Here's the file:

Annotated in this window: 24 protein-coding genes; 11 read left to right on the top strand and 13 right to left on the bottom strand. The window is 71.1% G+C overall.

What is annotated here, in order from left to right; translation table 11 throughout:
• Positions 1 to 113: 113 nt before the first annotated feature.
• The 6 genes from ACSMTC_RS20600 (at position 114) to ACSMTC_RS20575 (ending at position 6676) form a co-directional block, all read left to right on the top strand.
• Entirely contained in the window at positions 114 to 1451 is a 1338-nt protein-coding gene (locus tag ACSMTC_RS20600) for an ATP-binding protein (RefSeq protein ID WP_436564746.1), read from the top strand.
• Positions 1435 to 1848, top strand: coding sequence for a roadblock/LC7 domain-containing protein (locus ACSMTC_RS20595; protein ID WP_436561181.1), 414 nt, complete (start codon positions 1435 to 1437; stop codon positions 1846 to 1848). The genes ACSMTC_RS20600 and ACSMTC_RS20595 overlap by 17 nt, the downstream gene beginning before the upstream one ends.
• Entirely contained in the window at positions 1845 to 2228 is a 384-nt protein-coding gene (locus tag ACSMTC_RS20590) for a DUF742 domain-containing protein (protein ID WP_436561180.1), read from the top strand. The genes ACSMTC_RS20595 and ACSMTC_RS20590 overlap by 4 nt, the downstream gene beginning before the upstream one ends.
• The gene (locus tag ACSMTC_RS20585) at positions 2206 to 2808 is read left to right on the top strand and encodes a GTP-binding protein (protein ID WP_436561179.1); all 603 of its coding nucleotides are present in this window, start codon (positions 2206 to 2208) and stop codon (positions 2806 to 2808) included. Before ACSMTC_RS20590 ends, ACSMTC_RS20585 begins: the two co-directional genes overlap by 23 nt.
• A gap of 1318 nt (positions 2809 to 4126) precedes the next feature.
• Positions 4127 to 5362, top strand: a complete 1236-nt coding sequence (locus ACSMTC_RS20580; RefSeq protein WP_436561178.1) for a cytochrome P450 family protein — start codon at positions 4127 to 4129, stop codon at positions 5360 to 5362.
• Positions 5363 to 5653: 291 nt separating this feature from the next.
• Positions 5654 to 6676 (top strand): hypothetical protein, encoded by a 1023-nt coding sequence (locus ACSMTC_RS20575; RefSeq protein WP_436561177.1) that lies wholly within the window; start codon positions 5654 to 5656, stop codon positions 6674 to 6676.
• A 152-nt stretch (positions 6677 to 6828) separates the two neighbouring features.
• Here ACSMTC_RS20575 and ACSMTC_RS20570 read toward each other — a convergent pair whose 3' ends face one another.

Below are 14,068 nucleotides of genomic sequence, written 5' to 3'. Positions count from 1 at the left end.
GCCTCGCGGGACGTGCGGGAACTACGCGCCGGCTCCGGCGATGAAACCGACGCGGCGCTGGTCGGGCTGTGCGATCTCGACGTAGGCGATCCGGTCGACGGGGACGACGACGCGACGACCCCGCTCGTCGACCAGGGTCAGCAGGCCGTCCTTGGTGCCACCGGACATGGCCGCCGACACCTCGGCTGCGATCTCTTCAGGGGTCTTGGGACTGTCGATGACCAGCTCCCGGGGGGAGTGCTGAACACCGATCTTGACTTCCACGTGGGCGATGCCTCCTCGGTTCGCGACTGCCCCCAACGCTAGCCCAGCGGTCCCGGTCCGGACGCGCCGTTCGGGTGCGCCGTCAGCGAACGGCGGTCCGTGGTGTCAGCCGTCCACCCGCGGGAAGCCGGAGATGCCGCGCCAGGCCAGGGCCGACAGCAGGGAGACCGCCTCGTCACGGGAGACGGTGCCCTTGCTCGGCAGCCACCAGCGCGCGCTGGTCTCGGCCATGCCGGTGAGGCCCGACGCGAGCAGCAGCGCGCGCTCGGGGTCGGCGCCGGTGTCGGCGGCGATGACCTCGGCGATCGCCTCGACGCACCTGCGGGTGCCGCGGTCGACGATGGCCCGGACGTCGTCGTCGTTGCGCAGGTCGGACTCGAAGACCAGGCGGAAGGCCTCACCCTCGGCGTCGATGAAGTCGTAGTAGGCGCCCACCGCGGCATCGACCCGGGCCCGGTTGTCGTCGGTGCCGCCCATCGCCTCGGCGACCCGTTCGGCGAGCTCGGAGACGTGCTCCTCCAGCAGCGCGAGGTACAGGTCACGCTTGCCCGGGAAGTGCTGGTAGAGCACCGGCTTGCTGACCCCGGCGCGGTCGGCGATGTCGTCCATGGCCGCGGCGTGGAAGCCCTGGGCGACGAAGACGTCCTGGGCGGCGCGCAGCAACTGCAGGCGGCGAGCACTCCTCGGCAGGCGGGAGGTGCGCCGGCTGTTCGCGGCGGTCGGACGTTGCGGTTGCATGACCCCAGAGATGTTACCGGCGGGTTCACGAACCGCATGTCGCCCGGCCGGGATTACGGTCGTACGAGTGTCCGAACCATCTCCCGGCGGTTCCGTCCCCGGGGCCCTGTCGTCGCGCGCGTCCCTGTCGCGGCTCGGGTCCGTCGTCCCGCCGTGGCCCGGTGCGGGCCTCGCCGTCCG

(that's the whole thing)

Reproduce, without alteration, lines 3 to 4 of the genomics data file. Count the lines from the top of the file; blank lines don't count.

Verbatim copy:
• Positions 1 to 113: 113 nt before the first annotated feature.
• The 6 genes from ACSMTC_RS20600 (at position 114) to ACSMTC_RS20575 (ending at position 6676) form a co-directional block, all read left to right on the top strand.